I have itchy feet. Spring always brings it on, the urge to run far from the office and have an adventure in some foreign land, and every spring I manage somehow to resist it. But only with intense literary aid. If I did not have travel memoirs to escape into at these desperate moments, who knows what would happen.
Right now, two of the three books I’m reading are travel-focused: Driving Over Lemons by Chris Stewart, about an English couple who moved to Andalusia in southern Spain, and Like a Tramp, Like a Pilgrim by Harry Bucknall, about walking the Via Francigena from Canterbury to Rome. They are both perfectly suited to my mood and I can’t decide which I like more. Farming in rural Spain is far from my idea of perfection – or even, let’s be perfectly honest, something I could tolerate for more than a week – but Stewart has won me over. On the other hand, the Via Francigena fascinates me, as all pilgrimage routes do, and it’s one of the few pilgrim routes I could see myself doing one day. This is why I keep flipping between the books, loathe to neglect either. Bucknall at breakfast and before bed, Stewart to accompany me to and from work. For someone who rarely has multiple books on the go, this is a shocking aberration.
Of course, these are not the first travel memoirs I’ve read this year. Let us be serious. They are the fourth and fifth, following the excellent trio of I’m Off Then by Hape Kerkeling, a German comedian’s account of walking the Camino de Santiago (okay, that makes it sound dire and I promise it is not), Falling in Honey by Jennifer Barclay, about an English woman who visits and then moves to a remote Greek island, and, my favourite of the bunch, Only in Naples by Katherine Wilson.
After finishing university, Katherine Wilson moved from America to Naples to take up a three-month internship at the U.S. Consulate, following her family’s tradition of complimenting classroom learning with an “experience abroad”. Her parents had done the same and had marvellous memories. Naples, however, was not the vision of a European experience her family had in mind for her. Upper-class overachievers who graduate from Princeton go to Tuscany, not the seedy south. But upper-class overachievers can rebel too, albeit in a very small way (government service not being a particularly rebellious pursuit, even in Naples).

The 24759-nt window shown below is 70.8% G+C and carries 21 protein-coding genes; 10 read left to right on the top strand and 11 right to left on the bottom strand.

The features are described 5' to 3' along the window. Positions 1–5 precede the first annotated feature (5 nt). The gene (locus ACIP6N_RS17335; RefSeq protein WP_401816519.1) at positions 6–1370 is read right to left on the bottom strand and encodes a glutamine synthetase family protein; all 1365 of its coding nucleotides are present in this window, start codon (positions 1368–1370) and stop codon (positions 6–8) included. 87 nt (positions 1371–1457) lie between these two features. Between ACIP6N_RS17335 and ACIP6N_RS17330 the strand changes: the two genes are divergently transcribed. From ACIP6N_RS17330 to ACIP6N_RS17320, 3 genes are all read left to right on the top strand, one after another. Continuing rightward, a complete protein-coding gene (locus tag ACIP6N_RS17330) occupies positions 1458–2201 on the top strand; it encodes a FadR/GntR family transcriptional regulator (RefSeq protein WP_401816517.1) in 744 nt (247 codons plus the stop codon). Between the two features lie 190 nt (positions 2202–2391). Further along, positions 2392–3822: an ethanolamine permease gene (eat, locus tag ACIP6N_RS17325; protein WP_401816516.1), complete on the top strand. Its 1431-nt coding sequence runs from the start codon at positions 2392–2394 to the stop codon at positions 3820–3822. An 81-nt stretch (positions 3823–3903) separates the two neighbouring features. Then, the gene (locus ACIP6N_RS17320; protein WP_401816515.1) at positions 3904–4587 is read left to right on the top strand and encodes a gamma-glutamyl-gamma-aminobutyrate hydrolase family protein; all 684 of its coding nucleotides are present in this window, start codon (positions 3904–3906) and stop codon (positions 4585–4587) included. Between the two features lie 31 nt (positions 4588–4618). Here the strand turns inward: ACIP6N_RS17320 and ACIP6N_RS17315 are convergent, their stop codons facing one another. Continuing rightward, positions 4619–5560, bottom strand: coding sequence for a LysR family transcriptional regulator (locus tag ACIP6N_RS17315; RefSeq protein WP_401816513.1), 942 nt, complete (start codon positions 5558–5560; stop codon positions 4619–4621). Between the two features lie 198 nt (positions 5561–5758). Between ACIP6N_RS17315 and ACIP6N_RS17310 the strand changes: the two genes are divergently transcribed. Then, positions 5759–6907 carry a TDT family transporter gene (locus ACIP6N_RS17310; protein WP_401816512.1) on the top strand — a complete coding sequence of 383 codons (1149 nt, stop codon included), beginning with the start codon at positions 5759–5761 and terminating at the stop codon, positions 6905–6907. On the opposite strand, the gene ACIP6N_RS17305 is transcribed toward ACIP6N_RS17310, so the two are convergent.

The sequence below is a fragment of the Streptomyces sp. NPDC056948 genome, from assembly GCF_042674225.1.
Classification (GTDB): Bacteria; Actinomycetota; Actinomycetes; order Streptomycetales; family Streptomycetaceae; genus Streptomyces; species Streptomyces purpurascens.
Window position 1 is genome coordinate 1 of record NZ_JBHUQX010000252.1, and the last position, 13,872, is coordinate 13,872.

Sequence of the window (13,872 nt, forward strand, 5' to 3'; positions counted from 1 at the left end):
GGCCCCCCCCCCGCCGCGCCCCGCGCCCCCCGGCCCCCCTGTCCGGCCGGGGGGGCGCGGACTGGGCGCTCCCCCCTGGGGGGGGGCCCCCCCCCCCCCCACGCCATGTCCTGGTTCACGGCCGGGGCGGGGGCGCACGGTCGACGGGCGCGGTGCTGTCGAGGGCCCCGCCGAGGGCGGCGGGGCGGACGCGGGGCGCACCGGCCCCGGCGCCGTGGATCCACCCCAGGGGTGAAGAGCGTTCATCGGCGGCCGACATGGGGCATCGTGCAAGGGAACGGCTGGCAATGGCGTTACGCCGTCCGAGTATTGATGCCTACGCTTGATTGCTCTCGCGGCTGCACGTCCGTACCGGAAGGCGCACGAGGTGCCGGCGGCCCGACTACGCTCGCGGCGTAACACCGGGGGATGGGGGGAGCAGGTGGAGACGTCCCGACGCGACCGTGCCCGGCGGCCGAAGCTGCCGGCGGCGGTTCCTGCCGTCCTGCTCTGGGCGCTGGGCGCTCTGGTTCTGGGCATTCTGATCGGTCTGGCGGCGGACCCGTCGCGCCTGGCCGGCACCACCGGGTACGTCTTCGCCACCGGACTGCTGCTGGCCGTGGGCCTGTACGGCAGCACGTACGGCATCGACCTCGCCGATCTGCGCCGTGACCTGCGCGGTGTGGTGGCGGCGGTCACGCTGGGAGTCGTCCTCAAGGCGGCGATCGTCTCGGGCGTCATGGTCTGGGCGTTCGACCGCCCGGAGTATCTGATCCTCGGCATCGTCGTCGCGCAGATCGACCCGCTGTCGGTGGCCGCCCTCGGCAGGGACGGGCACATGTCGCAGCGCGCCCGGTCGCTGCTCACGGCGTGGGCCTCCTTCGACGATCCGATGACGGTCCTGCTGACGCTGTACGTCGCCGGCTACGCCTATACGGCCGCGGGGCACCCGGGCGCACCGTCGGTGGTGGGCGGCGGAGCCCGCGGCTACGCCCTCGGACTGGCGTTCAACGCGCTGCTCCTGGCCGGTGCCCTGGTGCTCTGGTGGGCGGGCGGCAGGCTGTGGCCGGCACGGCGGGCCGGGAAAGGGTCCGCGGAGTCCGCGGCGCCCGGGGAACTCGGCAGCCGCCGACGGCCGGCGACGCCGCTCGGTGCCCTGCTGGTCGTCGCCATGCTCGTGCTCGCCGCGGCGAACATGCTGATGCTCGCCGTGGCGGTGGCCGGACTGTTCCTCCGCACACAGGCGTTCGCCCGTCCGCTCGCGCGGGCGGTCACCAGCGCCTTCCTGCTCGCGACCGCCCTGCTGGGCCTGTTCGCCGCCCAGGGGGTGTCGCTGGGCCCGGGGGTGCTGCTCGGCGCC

In Naples, Katherine finds her introduction to her new city through the Avallone family. Salvatore, a twenty-three year old law school student, will go on to become her husband. But the book is really about Katherine’s relationship with Raffaella, the glamorous and eminently practical matriarch of the Avallone family, and the lessons Katherine absorbs from her about Italian culture and cooking – and the management of Italian families.
To an alarming extent, I could identify with Katherine who “spent my childhood overachieving at private schools, and in college I could have majored in Surpassing Expectations or Making Mommy and Daddy Proud”. She is not apologetic about her financial independence and I loved the family’s attitude towards trusts: “interest could be skimmed off for emergencies, but the phrase tapping into capital was akin to shooting up heroin.” As someone whose days are spent doing financial planning, this is music to my ears.
I loved this book. Katherine writes well about food and the Italian food culture – and about her conflicted relationship with it when she first arrives in Naples, pudgy and suffering from a binge eating disorder. It is a warm and funny and kind book, a memoir not just about discovering a new culture but about growing up and coming into a new family.